Three years ago, I started painting after a couple months of messing around with colored pencils. I was stuck and needed some guidance. So I took my first classes. Truth be told, the instructors were rather surprised at how well I did, considering I had zero painting experience and had not drawn at all since high school. I remember the great Roumen Boudev, my instructor, asking me, “which one of these is medium?” and replying, “What’s medium?”
I was a total rube. Despite that, I plugged along and did some passable portraits. “You have a natural gift,” people would tell me. At the time, I considered that to be a huge compliment.
A different perspective on painting
Flash forward three years. Lately I’d been finding those words, always said with good intentions, to rankle. I wasn’t sure why. But one day, my life drawing instructor pulled me aside to discuss my work and my grade. And he said something that pinpointed my annoyance for me. After talking about his reaction to my work, he said, “You are an extremely hard-working and motivated artist.”
I was rather taken aback. I honestly hadn’t thought about myself that way. Sure, I knew I’d worked hard, doing hundreds of paintings in the past three years. But I didn’t really appreciate how hard I’d worked or that it was noticeable. I thought most painters worked as hard as I do. But … some do, some don’t. And focusing on inherent talent alone discounts the value of the hard work I’ve chosen to put into my paintings.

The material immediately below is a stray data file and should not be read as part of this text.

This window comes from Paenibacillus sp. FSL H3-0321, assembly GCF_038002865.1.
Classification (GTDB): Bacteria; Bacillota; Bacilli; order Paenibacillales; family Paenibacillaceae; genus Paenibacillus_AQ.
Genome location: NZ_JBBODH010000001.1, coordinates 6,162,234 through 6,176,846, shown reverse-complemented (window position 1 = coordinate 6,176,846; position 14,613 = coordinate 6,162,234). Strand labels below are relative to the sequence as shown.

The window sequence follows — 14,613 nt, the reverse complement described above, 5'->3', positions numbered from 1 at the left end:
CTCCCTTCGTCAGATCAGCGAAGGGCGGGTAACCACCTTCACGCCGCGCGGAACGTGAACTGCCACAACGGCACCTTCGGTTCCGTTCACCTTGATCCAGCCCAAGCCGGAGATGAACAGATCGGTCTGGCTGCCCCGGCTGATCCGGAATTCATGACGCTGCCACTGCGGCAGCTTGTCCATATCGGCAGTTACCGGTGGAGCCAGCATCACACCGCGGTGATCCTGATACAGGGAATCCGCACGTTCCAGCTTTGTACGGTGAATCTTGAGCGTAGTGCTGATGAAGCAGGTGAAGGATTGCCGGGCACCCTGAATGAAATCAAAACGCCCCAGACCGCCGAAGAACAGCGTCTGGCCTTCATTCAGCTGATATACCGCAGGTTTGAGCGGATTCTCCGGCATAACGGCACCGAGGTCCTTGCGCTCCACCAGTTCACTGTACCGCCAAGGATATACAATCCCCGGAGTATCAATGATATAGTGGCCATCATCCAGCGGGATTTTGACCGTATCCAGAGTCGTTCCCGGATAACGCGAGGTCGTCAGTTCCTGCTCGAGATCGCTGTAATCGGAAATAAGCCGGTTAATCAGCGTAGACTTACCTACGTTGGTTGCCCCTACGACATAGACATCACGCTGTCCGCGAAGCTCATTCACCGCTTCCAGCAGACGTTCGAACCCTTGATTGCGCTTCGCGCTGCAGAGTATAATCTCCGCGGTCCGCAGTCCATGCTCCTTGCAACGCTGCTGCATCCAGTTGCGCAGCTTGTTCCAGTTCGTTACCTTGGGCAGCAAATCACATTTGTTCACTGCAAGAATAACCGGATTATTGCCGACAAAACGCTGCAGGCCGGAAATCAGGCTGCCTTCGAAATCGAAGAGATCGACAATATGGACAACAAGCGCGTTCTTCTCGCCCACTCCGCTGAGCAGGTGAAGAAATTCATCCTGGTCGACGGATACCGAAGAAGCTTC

The case for hard work
Consider these two paintings of mine. The one on the left was my first figure drawing and figure painting ever. It was done in 2.5 hours. While I do still like the colors, otherwise it is utterly incompetent. I remember being super angry when class was over; I knew I could do better. And I could. Compare that to the painting at right, which I did a couple months ago, also in 2.5 hours. Huge difference; right? But both were done with the same amount of innate talent.
Do I think I have a natural gift? Probably. But I think that it’s only about 10% of the equation, maybe less. Most people possess some degree of creativity. It is the cultivation of that gift that makes an artist. Because, even with talent, painting is HARD. Damn hard.